Army

Stretchable electronics

Elastomeric conductor materials that readily deform and are capable of functioning even when subjected to high strain

Materials

Panels a) and b) show photographs of a conductive composite consisting of poly(styrene-b-ethylene-co-butylene-b-styrene) containing 30 vol % nickel-coated carbon fiber connected to a Keithley 2410 source meter un-deformed and twisted 360°

Stretchable electronics have the potential to enable a wide variety of emerging applications including sensors or electronic device integration into textiles, conformable power, enhanced robotic mobility and manipulation, energy harvesting, fieldable biosensing, chemical sensing technology, as well as exoskeletons and multifunctional conforming suits. But such applications are still largely out of reach. Methods to make stretchable electronics, and their reason for failure are listed below:

Method Problems
Use of inherently conductive polymers with conjugated backbones Extremely brittle, prone to fracture and small strains; very high melting points
Incorporated conductive fillers The most promising – carbon nanotubes (CNT’s) – have poor uniformity, high cost, and are not stretchable
Deposition of conductive materials on a flexible substrate Are not stretchable; require intricate production methods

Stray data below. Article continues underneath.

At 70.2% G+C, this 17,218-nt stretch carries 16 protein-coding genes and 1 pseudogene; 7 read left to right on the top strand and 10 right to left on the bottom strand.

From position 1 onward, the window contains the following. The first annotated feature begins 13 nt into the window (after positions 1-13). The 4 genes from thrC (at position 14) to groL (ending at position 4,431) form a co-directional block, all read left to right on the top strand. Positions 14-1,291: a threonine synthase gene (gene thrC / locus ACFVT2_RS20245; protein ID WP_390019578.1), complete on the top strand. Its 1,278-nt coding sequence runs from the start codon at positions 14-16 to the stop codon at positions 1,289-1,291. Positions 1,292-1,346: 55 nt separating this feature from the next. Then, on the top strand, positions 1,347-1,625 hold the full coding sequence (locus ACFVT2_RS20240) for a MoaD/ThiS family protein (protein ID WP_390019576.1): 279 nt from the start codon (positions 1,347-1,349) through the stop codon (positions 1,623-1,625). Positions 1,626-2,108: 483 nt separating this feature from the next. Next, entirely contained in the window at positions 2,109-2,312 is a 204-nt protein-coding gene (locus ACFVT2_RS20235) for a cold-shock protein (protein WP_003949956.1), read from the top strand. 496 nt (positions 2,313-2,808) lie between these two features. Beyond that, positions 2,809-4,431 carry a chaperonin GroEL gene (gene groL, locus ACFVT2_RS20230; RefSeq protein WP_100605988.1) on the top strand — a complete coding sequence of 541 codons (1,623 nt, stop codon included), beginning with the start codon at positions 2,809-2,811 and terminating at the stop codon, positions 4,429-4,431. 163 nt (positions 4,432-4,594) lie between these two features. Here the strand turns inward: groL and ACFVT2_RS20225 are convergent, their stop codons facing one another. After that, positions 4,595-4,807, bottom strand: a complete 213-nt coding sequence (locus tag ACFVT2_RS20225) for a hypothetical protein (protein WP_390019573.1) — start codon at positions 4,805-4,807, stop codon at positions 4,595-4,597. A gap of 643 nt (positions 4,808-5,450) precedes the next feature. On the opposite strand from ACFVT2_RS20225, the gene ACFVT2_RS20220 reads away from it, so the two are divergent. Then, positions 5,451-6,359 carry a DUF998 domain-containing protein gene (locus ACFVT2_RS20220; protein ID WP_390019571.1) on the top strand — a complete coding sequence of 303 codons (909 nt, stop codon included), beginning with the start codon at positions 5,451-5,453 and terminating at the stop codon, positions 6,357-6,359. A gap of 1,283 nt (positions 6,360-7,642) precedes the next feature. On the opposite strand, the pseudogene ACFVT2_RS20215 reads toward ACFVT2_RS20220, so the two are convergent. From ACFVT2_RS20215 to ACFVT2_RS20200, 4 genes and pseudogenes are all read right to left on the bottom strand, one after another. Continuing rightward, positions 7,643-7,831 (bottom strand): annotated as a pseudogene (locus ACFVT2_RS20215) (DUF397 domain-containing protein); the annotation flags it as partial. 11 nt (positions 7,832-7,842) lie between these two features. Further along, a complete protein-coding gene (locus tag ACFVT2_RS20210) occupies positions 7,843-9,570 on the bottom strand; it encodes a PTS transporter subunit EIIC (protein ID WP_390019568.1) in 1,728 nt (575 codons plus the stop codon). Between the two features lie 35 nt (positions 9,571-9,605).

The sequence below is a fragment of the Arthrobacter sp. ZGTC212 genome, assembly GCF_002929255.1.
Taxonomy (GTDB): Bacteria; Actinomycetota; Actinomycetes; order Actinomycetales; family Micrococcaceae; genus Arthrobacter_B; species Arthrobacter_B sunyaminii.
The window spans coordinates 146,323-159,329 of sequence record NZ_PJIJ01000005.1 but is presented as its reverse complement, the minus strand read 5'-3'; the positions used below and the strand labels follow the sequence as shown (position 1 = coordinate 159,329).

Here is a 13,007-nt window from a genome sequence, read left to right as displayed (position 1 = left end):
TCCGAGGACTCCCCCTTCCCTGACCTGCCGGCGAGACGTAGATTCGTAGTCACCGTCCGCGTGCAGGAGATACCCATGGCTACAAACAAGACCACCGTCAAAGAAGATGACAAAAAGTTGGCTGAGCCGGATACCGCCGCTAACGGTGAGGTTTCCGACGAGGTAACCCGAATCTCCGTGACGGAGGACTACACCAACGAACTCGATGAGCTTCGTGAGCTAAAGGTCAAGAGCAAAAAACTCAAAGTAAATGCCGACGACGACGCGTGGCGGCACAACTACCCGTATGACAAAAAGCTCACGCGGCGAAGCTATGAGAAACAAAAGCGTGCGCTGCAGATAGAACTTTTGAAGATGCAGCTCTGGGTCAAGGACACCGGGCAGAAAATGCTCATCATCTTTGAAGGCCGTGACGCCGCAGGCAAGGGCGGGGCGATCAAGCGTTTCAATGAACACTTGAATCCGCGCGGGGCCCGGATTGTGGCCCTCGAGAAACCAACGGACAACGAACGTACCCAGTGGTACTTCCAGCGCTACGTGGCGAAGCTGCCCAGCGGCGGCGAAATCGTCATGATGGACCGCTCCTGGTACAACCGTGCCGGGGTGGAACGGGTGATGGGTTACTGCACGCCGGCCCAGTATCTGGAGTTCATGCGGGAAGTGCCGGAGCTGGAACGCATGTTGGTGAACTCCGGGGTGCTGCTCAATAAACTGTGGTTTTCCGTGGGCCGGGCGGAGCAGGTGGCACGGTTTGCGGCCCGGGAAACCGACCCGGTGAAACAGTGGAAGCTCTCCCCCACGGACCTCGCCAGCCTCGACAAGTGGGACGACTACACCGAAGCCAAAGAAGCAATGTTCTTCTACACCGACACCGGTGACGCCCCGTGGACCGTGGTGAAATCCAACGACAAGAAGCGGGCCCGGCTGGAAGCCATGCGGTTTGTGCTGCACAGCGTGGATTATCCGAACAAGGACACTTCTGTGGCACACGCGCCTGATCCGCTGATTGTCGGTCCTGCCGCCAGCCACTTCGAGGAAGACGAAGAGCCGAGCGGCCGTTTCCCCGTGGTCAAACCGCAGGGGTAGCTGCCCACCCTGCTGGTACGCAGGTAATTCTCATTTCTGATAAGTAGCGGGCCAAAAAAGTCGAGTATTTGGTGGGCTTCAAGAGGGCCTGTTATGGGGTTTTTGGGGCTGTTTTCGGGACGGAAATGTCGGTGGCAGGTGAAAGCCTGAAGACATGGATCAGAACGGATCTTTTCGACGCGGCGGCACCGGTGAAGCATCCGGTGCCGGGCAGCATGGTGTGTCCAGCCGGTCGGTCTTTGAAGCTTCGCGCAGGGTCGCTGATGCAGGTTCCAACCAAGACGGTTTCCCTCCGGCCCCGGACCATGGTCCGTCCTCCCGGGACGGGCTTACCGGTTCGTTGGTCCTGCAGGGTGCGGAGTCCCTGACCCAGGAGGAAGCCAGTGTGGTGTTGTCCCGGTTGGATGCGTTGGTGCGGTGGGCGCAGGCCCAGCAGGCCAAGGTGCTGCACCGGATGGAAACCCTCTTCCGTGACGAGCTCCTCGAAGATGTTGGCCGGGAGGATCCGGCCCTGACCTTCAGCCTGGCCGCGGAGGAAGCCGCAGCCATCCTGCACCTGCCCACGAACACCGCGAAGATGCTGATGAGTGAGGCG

To address the above, Army researchers have developed deformable polymer composites with controlled electrical performance during deformation through tailored strain-dependent conductive filler contact. The Army material is a deformable elastomeric conductor and includes an elastomeric polymer matrix and a conductive filler material of metal-coated carbon fibers (and related materials) uniformly dispersed in the elastomeric polymer matrix. The conductive filler material comprises non-entangled particles having an aspect ratio sufficiently large to enable the particles to remain in contact with adjacent particles so as to maintain conductive pathways in the material when the material is subjected to deformation and strain.

This technology yields a stretchable multi-conductor cable with control over geometry, stiffness, impedance, and percolation threshold. Compatible with communications protocols such as USB, Ethernet, and many other differential signaling protocols used in aviation, military, industrial, and commercial environments. Manufactured using roll-to-roll and melt processes.

Do you have questions or need more information on a specific technology? Let's talk.

Contact Us